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Metallurgy, Properties and Uses of Non ferrous Metals and Al

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jayson rubillos

on 24 February 2015

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Transcript of Metallurgy, Properties and Uses of Non ferrous Metals and Al

Metallurgy, Properties and Uses of Non ferrous Metals and Alloys
is a domain of materials science and engineering that studies the physical and chemical behavior of metallic elements, their intermetallic compounds, and their mixtures, which are called alloys.
Non Ferrous Metals
is any metal, including
that does not contain iron in appreciable amounts.
Metal and alloys of the nonferrous group have an important place in engineering construction. They have a wide range of properties which often adapt them to uses for which iron alloys would not be suited
a metal made by combining two or more metallic elements, especially to give greater strength or resistance to corrosion.
The most commonly used non-ferrous metals are aluminium, copper, lead, zinc, nickel, titanium, cobalt, chromium and precious metals.
Copper is an excellent electrical conductor. Most of its uses are based on this property or the fact that it is also a good thermal conductor. However, many of its applications also rely on one or more of its other properties. For example, it wouldn't make very good water and gas pipes if it were highly reactive. On this page, we look at these other properties:
a good electrical conductor
a good thermal conductor
corrosion resistant
easily joined
non magnetic
attractive colour
easy to alloy

Zinc compounds such as zinc oxide are found in many common commercial products, including batteries, paint, plastics, rubber products, pharmaceuticals, floor coverings, inks, cosmetics, soap, and textiles. Zinc is also a natural insect repellent and sun screen, helping to protect our skin.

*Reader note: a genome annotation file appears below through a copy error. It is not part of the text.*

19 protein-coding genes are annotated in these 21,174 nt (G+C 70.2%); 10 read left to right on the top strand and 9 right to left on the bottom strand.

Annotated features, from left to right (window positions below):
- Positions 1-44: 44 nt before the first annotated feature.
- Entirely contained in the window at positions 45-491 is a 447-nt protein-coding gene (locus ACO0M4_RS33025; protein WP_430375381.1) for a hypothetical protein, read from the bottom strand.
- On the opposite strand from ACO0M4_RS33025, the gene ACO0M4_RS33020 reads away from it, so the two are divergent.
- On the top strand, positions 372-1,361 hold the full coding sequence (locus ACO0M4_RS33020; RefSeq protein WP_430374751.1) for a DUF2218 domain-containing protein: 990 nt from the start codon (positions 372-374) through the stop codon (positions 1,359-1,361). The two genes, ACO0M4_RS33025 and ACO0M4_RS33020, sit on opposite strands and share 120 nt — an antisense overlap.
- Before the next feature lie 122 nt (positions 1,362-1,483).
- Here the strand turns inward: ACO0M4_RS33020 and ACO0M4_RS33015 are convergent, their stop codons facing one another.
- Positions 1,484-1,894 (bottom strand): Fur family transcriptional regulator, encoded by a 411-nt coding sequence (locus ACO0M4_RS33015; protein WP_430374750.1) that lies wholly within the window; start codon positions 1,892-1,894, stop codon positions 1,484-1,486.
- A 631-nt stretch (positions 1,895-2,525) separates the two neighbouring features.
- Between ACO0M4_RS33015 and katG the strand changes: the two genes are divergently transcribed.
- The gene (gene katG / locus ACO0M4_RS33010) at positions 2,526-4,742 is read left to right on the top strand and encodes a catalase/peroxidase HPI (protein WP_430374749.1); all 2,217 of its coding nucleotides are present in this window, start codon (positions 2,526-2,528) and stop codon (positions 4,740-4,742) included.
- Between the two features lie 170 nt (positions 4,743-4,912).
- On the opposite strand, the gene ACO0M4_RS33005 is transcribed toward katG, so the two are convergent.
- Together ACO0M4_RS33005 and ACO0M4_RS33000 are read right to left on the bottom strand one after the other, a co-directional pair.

Tin is a silvery-white, soft, malleable metal that can be highly polished.
Tin has a highly crystalline structure and when a tin bar is bent, a 'tin cry' is heard, due to the breaking of these crystals.
It resists oxygen and water but dissolves in acids and bases. Exposed surfaces form an oxide film. When heated in air, tin forms tin(IV) oxide (stannic oxide) which is feebly acidic.

Tin is used as a coating on the surface of other metals to prevent corrosion. 'Tin' cans, for example, are made of tin-coated steel.
Alloys of tin are commercially important in, for example, soft solder, pewter, bronze and phosphor bronze.
Tin chloride (stannous chloride, SnCl2) is used as a mordant in dyeing textiles and for increasing the weight of silk. Stannous fluoride (SnF2) is used in some toothpastes.
It's the commonest metal in Earth's crust, the third most plentiful chemical element on our planet

Aluminum is soft, lightweight, fire-proof and heat-resistant, easy to work into new shapes, and able to conduct electricity. It reflects light and heat very effectively and it doesn't rust. It reacts easily with other chemical elements, especially oxygen, and readily forms an outer layer of aluminum oxide if you leave it in the air. We call these things aluminum's physical and chemical properties.